This Way for the Gas, Ladies and Gentlemen - Tadeusz Borowski, Barbara Vedder, Jan Kott, Michael Kandel
These stories chronicles of the way that concentration camp prisoners grasp at any wisp of power over one another, the power of possession of a slice of bread, of being placed as foreman of a work gang, and struggle to best one another (but constantly reminded that their very existence is threatened by the real people of power, the S.S.) I was scandalized at myself during the reading of "A Day at Harmenz" to find myself taking sides in this; how could I feel Schadenfreude at the "Kapo" getting beaten by the soldiers, even though he beats the other prisoners? They're all victims, the narrator is no saint, how is it possible to take sides. That sure messes with the woman in "The People Who Walked On" who wanted evil to be punished "in human, normal terms" -- the narrator expressed doubts about that possibility. That woman is about the "nicest" person in the book. The author seems to have some idea that women are often better than men.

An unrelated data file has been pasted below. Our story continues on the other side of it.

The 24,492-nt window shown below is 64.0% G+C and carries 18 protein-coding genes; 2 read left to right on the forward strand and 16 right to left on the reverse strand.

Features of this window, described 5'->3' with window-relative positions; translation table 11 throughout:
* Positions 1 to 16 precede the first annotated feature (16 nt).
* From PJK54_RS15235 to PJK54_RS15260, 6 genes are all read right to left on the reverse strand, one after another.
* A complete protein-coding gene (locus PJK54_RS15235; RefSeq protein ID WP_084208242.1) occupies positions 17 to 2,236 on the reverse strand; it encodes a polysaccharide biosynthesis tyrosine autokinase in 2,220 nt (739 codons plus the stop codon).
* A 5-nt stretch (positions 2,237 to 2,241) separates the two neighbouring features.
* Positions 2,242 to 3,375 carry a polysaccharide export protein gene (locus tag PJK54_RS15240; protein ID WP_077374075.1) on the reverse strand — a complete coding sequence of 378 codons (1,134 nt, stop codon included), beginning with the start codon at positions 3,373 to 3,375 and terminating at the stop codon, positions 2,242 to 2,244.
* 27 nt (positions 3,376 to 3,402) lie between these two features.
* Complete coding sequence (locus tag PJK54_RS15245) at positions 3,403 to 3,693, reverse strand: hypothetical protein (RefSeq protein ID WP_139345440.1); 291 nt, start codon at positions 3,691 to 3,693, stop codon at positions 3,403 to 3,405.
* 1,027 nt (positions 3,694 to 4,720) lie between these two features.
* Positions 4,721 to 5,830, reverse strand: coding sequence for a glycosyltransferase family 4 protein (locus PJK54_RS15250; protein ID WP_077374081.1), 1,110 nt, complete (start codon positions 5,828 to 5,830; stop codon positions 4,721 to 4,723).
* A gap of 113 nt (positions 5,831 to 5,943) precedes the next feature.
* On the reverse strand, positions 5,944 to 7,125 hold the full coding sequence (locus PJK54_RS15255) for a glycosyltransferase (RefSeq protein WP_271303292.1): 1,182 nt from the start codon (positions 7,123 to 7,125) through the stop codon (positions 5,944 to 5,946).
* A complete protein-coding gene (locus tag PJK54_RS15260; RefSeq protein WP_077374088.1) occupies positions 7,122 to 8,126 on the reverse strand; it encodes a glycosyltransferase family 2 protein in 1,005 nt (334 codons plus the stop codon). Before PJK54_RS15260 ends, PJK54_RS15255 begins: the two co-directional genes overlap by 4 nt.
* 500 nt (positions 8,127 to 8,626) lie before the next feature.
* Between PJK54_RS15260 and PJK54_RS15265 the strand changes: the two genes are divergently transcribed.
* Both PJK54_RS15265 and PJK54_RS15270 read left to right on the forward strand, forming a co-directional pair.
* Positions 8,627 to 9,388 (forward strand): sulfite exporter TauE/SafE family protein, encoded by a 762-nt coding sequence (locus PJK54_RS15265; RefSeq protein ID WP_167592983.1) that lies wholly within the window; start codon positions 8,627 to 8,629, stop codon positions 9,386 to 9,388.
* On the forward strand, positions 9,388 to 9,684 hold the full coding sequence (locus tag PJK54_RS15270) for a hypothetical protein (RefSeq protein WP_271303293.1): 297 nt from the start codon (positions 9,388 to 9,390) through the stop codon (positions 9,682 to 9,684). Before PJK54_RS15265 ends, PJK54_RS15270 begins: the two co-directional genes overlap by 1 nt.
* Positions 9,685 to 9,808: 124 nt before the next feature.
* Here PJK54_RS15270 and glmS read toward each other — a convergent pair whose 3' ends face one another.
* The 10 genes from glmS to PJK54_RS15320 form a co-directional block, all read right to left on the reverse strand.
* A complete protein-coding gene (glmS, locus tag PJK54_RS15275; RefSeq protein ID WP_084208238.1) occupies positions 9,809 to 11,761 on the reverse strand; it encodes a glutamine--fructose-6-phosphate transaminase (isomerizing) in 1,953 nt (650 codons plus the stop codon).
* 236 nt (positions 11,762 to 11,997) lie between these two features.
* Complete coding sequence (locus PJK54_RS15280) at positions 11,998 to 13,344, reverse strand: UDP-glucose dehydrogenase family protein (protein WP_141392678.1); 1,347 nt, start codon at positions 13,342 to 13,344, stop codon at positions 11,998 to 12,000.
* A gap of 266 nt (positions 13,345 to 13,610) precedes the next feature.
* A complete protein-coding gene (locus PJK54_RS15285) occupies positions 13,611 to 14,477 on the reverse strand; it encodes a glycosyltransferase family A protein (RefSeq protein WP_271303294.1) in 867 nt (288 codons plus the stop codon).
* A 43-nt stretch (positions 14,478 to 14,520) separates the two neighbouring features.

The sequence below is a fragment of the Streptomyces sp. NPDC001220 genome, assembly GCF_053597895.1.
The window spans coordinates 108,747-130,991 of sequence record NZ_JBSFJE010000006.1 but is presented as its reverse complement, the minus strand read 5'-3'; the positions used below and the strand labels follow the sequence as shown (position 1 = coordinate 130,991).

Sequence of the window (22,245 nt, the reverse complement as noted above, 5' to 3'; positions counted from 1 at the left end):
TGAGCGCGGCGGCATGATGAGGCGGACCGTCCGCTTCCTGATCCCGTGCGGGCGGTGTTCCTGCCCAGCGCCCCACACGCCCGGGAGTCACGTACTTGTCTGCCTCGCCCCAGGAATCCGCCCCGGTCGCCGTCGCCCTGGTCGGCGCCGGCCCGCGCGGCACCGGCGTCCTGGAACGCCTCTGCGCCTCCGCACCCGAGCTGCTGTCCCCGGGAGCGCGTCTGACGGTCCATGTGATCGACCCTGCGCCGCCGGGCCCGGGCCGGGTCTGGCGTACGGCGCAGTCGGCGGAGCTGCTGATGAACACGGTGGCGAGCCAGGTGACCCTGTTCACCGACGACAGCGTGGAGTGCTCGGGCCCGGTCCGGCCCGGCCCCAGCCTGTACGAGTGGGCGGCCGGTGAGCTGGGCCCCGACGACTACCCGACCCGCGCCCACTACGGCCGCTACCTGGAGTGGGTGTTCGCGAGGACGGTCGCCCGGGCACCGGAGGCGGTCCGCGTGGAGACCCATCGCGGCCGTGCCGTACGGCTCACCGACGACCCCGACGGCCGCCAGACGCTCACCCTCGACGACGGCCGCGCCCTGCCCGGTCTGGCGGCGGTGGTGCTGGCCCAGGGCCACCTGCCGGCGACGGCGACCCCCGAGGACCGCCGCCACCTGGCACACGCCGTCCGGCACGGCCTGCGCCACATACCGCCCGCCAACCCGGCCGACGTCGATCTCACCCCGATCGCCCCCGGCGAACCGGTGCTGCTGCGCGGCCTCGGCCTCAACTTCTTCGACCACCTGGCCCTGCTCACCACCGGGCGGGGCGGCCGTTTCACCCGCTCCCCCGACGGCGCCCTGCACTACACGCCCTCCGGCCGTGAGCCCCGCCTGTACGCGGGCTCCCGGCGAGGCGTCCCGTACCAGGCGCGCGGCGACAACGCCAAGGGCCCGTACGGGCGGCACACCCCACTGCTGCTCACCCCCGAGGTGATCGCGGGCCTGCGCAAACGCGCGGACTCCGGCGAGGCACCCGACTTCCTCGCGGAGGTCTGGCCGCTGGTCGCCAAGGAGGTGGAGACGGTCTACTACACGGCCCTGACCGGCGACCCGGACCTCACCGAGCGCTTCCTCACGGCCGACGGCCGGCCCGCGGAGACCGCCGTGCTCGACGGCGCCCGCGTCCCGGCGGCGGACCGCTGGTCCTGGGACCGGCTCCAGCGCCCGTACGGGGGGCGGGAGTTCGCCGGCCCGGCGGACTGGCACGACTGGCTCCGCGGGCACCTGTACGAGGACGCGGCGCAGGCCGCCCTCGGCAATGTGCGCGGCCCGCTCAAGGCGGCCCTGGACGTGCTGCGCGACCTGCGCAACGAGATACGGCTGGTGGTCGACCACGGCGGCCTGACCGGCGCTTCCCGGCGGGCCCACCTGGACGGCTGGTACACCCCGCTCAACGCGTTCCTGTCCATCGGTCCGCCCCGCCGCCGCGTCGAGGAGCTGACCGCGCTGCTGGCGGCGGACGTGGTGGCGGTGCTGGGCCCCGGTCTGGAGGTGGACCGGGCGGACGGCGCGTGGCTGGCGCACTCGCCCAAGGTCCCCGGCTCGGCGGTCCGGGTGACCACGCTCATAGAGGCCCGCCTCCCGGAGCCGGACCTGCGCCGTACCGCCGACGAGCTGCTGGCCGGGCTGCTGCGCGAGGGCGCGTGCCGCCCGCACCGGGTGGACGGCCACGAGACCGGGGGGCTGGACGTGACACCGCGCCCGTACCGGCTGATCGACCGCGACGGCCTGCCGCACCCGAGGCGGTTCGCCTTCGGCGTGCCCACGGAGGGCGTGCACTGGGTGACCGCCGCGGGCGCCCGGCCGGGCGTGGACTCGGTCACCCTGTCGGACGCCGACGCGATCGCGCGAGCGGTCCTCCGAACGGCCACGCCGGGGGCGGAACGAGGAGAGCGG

Then there are the afterward stories, the last three in the book, the author slowly trying to come to terms with his experiences. Seems to me the book needs to be digested slowly by the reader too.